[TowerTalk] Building a Tower Trailer

AD5VJ Bob rtnmi at sbcglobal.net
Mon Jun 26 18:12:11 EDT 2006

 We used one for the Parker County ARC field day event and I can tell you it was really neat to work with.

All it took was two very small motors and a couple of winches for what we had to work with and mounted to it up went the three
element tribander.

Here is a pic or two of the event:

  73 fer nw,

10X# 37210, FP#-1141
SMIRK#-5177, RARS #-149

> -----Original Message-----
> From: towertalk-bounces at contesting.com 
> [mailto:towertalk-bounces at contesting.com] On Behalf Of Jim Lux
> Sent: Monday, June 26, 2006 3:42 PM
> To: Kelly Johnson; towertalk at contesting.com
> Subject: Re: [TowerTalk] Building a Tower Trailer
> At 12:32 PM 6/26/2006, Kelly Johnson wrote:
> >I would like to mount a Force12 LPT tower on a trailer.  Anyone have 
> >any experience building a trailer for a tower (or otherwise)?  I am 
> >looking for design/construction tips.  In particular, I need 
> a trailer 
> >that is small and reasonably inexpensive.  In particular, I 
> would like 
> >the trailer to be as narrow as possible yet still stable enough for 
> >towing.  I'm thinking something with retractable/removable struts.
> We have a couple tower trailers we've used for FD ops at the 
> JPLARC/CITARC operation.  Both were essentially homegrown..
> Here's some comments, for what they are worth..
> Consider using a hydraulic ram to push the tower vertical.  
> By the time you fool with pulleys, lift arms, winches, etc., 
> you'll wish for the simplicity of hydraulics.  You can use 
> inexpensive ag cylinders/rams (about $100 each, brand new) 
> like they use on tractors, and a small electric motor driven 
> pump.  Look at the gear sold to put snowplow blades on pickup 
> trucks, for instance.
> Big advantage of hydraulics: you can limit the speed it 
> moves: in both directions.  No sudden, whoops there it goes 
> over the balance point.
> If you have a crankup style tower, you can get a hydraulic 
> motor to run the winch.  Hydraulics are wonderful this way.. 
> by selecting the different displacements in the pump/motor, 
> you essentially get gearing for free.
> The CITARC trailer has a boat winch type hoisting apparatus, and it's
> *exciting* every time the mast goes up and down, for a whole 
> raft of reasons.
> You WILL need outriggers to make it stable in any sort of 
> wind.  You can 
> make them telescoped (we have a series of 4' nested sections 
> of square 
> steel tubing, but it takes a while to unnest, put them into 
> the sockets, 
> drop the pins, etc.  And then you still have to fool around 
> with jacking 
> and tensioning them appropriately.  Some sort of hinge 
> arrangement seems a 
> good idea, and isn't much more complex to build, IF you have 
> someone around 
> to do the welding..
> Even with outriggers, odds are you'll need temporary guying 
> anyway, so, do 
> some analysis and don't make your outriggers bigger than they 
> need to be.
> Find a good welder to work with.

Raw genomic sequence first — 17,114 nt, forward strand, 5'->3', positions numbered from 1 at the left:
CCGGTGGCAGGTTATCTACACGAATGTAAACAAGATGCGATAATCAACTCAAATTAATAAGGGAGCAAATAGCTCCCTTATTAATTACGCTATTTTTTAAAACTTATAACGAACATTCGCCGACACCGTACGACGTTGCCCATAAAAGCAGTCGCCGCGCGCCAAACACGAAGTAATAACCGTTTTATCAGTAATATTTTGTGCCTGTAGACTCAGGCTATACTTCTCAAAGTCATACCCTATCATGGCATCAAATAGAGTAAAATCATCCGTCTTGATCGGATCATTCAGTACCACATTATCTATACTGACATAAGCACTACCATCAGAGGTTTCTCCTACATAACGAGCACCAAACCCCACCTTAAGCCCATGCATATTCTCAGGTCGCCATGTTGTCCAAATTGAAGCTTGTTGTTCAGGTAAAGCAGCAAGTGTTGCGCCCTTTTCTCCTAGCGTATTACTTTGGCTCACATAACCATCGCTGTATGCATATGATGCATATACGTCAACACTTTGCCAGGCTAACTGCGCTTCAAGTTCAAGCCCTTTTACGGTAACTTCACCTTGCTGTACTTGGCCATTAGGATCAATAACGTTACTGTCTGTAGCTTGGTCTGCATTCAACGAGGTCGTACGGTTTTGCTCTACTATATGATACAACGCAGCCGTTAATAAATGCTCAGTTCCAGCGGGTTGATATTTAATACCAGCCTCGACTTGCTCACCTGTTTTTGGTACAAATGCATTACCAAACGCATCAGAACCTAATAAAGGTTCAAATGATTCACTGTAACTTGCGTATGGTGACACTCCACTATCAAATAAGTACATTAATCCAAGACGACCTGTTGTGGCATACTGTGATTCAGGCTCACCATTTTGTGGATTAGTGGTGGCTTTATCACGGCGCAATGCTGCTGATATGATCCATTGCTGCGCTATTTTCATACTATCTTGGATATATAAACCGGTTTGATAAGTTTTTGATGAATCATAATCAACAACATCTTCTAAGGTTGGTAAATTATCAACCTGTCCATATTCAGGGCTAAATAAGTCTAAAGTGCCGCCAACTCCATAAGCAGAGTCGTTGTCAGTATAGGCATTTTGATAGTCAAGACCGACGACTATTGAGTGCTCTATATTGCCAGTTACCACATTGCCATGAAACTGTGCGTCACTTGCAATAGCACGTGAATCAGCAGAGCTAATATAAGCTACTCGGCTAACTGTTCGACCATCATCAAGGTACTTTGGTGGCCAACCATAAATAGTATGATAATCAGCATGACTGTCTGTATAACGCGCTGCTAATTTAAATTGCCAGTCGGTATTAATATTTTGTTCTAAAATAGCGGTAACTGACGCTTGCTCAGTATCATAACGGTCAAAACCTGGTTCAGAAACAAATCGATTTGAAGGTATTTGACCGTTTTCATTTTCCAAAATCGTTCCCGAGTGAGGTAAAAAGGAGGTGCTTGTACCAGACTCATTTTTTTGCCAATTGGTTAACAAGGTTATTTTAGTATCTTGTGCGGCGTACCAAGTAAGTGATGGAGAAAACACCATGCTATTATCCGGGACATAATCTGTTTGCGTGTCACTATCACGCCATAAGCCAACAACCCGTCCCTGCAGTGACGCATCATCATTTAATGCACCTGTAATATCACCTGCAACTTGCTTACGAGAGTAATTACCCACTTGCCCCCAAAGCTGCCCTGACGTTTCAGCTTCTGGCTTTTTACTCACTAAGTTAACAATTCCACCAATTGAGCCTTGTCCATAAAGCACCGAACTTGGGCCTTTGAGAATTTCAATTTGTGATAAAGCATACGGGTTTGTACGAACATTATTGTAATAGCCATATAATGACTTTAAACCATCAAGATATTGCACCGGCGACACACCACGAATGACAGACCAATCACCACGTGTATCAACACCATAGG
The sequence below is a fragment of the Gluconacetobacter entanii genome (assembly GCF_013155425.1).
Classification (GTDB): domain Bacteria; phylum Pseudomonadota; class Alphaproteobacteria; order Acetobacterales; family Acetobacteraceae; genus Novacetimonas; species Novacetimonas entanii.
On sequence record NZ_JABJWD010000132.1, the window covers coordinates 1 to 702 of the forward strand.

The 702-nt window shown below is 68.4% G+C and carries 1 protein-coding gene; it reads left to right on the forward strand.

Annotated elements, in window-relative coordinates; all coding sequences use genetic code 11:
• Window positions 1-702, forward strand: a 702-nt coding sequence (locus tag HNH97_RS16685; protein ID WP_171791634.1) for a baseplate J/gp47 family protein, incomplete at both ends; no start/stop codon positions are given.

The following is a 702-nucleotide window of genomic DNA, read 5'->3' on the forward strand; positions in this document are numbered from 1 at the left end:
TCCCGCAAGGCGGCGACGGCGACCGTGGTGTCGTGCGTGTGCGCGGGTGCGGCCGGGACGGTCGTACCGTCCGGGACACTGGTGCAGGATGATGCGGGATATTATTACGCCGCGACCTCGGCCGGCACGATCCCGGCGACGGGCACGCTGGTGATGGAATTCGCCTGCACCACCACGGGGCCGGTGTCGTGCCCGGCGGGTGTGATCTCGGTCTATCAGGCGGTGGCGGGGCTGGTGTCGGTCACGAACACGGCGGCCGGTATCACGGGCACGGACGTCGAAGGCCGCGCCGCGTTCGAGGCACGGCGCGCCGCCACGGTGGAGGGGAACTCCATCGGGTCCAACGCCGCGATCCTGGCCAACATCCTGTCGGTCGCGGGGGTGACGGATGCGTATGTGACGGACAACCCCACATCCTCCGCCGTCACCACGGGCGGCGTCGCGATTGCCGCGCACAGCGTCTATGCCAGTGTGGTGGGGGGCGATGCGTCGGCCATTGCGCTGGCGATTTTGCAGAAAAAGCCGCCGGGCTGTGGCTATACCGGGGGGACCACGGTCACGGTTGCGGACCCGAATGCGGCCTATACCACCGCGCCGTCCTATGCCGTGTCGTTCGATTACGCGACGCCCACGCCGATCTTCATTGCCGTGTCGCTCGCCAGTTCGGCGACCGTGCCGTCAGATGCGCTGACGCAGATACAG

> Make sure the CG of the system is low when the mast is in the stowed 
> position.  W4EF can tell you some hair raising stories about the 
> instability of the CITARC trailer on the freeway, largely due to 
> underdamping of a high CG (the tower sits a good 6 feet off 
> the ground in 
> the horizontal position) interacting with the tow vehicle and the 
> aerodynamic forces (which are considerable at 60 mi/hr).
> You need some sort of positive lock to hold the tower in place after 
> erection. The lock should not involve reaching into somewhere 
> to insert a 
> pin in a close tolerance hole.
> Assume that the tower WILL get bent sooner or later, and 
> you're still going 
> to need to get it retracted and stowed.
> You need some big "footpad" plates to spread the loads of 
> your jacks and 
> outriggers.  You need somewhere to store those plates on the 
> trailer, where 
> they're not buried under tons of stuff.  Think about the sequence of 
> stopping, pull the plates out, run down the jacks, unhook the 
> tow vehicle, 
> deploy the outriggers, etc.
> Consider storage of stuff on the trailer.  You need a way to 
> secure it to 
> the trailer so it a)doesn't fall off when towing and b) 
> doesn't get stolen 
> off the trailer when it's stored/parked/unattended.  It's 
> also nice if you 
> don't always have to be reaching down into bins or climbing up on the 
> trailer to get at stuff.
> It's definitely worth looking at what grips/gaffers in the 
> movie business 
> use. They spend a lot of time and energy lugging heavy stuff 
> around on 
> locations.  Check out things like "taco carts" and "cable 
> dollies".  The 
> former are nifty rolling carts with slots/cubbies that 
> exactly fit standard 
> plastic tote bins, and a bar across the front to hold them in.
> Consider where your generator(s) are going to be located on 
> the trailer, 
> and that they can be run with the tower up or down (or, for 
> that matter, 
> providing power to move the tower).  Power distro panels are also 
> nice.  Cable trays and guides keep you from severing that coax at an 
> inopportune time.
> >My LPT1242 worked out extremely well for FD this past weekend.  I'm
> >hoping to make it even more convenient by mounting it on a trailer.
> >Unfortunately, I have limited space at my home for a trailer and thus
> >need it to be small, narrow, and light enough that I can 
> push it along
> >the side of my house into the back yard.
> >
> >Any advice would be appreciated.
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